New reports indicate that occurrence of acidity among youngsters is rising steadily due to stressful lifestyles and should be addressed with a visit to the doctor.
A gastroenterologist at the Apollo Hospital, Ajay Kumar, attributes this rising trend among young children to their daily routine. "A school-going kid has an early breakfast, which he or she eats half-heartedly because of time constraints. After a long break it's tiffin time, but he or she hardly eats from the lunchbox, preferring to eat from the canteen instead," he explained.
"It's seen that a lot of mothers try to pack appetising food for their children, like fried cutlets, or even a packet of chips. At the end of the day, you have moved from a high- fibre diet to a high-calorie diet. Obesity in kids therefore is rising, as also are cases of acidity," Ajay Kumar told IANS.
It's a similar story for professionals. Long gaps between meals, junk food, no physical exercise and odd working hours all add to giving one that burning sensation in the stomach.
"Stress also plays a big role in causing acidity. It accentuates the problem," Deepak Lahoti, head of the gastroenterology department at Max Hospital, Patparganj, told IANS. A job that always keeps you on the tenterhooks or a gnawing problem at home can, therefore, also lead to acidity.
What's more, smoking and alcohol, both of which are increasingly becoming an accepted norm in society, can cause an acid reflux.
According to Lahoti, the symptoms of acidity may not always be frequent burps and a burning sensation in the stomach. "In children, for instance, if there is a recurring throat infection, it could be because of acidity because the reflux can go high up to the tonsillar region. Complaints of food being felt stuck in the chest region, or slight bleeding with vomiting can all be caused by acidity."
Taking antacids over the counter, doctors say, is all right, unless the problem starts hampering your daily life.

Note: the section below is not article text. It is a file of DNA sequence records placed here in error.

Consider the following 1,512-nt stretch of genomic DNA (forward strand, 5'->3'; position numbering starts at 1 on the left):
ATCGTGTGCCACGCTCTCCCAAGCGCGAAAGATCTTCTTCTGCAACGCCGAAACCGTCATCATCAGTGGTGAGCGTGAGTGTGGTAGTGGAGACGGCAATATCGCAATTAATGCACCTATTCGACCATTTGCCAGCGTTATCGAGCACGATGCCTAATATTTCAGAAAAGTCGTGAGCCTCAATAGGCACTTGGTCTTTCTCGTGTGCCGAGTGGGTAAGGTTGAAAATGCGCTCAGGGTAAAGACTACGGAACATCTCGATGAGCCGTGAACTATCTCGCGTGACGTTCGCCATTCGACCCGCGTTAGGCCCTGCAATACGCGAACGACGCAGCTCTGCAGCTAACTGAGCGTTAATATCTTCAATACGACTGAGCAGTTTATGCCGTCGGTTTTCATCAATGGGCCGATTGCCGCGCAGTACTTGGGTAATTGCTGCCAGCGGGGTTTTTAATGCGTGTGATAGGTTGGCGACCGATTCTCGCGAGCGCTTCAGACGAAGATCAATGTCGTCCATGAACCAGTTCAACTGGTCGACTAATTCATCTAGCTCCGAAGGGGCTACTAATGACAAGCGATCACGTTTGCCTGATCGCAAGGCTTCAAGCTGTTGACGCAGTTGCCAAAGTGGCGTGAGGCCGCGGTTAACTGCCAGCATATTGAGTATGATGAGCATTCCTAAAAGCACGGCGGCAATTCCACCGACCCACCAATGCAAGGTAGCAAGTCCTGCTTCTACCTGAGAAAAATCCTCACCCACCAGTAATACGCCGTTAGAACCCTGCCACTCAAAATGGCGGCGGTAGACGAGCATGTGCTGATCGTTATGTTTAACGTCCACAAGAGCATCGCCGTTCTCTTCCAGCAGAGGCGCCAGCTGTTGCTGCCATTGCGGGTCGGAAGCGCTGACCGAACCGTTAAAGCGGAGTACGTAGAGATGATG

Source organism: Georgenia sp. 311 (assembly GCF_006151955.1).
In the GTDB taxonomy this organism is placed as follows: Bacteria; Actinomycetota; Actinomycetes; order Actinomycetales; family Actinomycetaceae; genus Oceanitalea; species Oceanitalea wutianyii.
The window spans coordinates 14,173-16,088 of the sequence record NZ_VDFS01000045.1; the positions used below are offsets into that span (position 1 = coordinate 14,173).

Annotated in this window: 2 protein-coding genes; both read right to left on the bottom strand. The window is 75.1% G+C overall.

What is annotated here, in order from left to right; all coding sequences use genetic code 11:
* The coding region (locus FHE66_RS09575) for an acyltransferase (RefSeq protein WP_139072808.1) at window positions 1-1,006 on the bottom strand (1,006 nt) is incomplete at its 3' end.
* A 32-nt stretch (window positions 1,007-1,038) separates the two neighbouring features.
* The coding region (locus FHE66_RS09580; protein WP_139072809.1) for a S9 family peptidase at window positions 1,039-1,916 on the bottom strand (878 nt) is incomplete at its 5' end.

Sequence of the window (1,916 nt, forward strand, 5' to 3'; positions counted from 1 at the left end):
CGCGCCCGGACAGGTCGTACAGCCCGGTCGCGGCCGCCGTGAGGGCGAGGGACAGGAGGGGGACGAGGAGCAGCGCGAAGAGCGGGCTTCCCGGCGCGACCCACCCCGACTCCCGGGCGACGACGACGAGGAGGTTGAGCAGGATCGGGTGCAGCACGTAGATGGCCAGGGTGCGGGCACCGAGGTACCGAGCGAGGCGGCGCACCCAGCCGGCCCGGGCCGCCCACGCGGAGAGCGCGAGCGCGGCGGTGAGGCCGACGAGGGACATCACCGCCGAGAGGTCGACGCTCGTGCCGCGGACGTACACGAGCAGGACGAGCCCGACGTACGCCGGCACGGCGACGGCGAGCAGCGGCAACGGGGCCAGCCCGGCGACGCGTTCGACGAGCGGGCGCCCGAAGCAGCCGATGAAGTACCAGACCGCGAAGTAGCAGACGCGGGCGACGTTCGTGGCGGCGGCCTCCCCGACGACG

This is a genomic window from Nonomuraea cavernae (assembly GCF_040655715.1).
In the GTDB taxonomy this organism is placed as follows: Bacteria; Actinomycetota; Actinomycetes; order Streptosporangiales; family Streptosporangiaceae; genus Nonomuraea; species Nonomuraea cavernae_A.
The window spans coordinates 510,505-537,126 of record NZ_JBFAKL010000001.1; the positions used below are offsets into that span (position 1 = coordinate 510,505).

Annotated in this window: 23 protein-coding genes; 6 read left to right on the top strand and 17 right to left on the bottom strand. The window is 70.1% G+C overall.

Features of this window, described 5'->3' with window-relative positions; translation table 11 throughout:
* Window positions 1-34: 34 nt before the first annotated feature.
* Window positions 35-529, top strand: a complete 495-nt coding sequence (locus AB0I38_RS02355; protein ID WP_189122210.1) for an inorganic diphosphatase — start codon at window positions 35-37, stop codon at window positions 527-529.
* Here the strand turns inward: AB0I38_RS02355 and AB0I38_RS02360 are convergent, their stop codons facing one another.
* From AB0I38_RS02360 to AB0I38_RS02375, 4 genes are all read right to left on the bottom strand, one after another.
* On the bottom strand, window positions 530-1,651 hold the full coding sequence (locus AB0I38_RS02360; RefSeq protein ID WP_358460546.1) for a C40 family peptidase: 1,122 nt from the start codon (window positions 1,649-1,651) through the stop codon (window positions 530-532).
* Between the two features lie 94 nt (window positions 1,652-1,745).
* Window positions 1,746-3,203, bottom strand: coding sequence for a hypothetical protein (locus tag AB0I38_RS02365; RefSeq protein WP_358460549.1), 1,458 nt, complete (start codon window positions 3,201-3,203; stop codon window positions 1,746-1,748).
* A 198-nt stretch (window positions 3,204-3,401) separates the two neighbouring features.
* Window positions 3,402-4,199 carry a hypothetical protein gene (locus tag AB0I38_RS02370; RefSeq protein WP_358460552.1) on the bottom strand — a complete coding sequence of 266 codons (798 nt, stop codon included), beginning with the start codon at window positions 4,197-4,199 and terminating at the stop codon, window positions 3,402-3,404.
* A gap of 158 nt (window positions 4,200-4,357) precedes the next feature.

"Having acidity once in three-four weeks and then taking an antacid is Ok. But if it becomes a daily affair and starts hampering your routine, you should see a doctor," said gastroenterologist Rajni Mehta, who practises at a number of private hospitals in the national capital. "Adults who are on painkillers are vulnerable to frequent acidity problems."
"If you are in the 40-50 age bracket and develop fresh symptoms like loss of weight, loss of appetite, blood in vomit, black stools, fall in hamoglobin level - all of which we call red flags - one should see the doctor and go for investigations," Ajay Kumar said.
A recurring acidity problem, despite acid suppressants, can lead to vitamin deficiency. "Also, as WHO has stated, frequent acid reflux can be carcinogenic. Which means, if it remains uncorrected, frequent acidity can lead to cancer of the esophageal pipe," Lahoti pointed out.
Since in most cases acidity is lifestyle-related, the best way to avoid the problem is to take small, frequent meals, go for regular exercise, and avoid eating excess in one go, be it fried food, ice cream or candies. "And ultimately, try and observe what causes the problem for you, and avoid that," Lahoti added.